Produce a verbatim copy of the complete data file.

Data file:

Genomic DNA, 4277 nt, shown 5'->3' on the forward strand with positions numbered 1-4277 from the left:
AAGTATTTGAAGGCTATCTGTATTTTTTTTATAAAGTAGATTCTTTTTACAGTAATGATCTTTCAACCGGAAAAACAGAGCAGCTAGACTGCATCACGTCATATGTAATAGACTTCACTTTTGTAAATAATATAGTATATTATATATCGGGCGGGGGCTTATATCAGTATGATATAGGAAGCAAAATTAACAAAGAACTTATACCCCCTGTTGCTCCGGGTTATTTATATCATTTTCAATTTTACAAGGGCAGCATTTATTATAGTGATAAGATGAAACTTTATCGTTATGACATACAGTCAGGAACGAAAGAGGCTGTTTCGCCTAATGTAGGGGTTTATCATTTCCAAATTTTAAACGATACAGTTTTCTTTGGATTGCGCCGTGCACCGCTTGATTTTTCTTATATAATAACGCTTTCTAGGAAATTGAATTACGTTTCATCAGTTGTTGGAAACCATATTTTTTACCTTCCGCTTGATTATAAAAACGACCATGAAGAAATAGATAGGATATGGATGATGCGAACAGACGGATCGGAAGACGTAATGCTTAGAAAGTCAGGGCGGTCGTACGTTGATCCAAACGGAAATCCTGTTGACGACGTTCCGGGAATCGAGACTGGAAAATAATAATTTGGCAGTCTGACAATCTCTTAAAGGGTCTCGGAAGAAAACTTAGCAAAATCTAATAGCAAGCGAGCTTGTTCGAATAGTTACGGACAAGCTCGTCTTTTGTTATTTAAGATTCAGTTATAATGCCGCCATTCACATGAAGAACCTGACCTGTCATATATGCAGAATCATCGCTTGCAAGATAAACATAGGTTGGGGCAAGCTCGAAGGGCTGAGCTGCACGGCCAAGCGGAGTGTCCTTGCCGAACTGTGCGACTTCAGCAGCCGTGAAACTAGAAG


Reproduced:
Genomic DNA, 4277 nt, shown 5'->3' on the forward strand with positions numbered 1-4277 from the left:
AAGTATTTGAAGGCTATCTGTATTTTTTTTATAAAGTAGATTCTTTTTACAGTAATGATCTTTCAACCGGAAAAACAGAGCAGCTAGACTGCATCACGTCATATGTAATAGACTTCACTTTTGTAAATAATATAGTATATTATATATCGGGCGGGGGCTTATATCAGTATGATATAGGAAGCAAAATTAACAAAGAACTTATACCCCCTGTTGCTCCGGGTTATTTATATCATTTTCAATTTTACAAGGGCAGCATTTATTATAGTGATAAGATGAAACTTTATCGTTATGACATACAGTCAGGAACGAAAGAGGCTGTTTCGCCTAATGTAGGGGTTTATCATTTCCAAATTTTAAACGATACAGTTTTCTTTGGATTGCGCCGTGCACCGCTTGATTTTTCTTATATAATAACGCTTTCTAGGAAATTGAATTACGTTTCATCAGTTGTTGGAAACCATATTTTTTACCTTCCGCTTGATTATAAAAACGACCATGAAGAAATAGATAGGATATGGATGATGCGAACAGACGGATCGGAAGACGTAATGCTTAGAAAGTCAGGGCGGTCGTACGTTGATCCAAACGGAAATCCTGTTGACGACGTTCCGGGAATCGAGACTGGAAAATAATAATTTGGCAGTCTGACAATCTCTTAAAGGGTCTCGGAAGAAAACTTAGCAAAATCTAATAGCAAGCGAGCTTGTTCGAATAGTTACGGACAAGCTCGTCTTTTGTTATTTAAGATTCAGTTATAATGCCGCCATTCACATGAAGAACCTGACCTGTCATATATGCAGAATCATCGCTTGCAAGATAAACATAGGTTGGGGCAAGCTCGAAGGGCTGAGCTGCACGGCCAAGCGGAGTGTCCTTGCCGAACTGTGCGACTTCAGCAGCCGTGAAACTAGAAG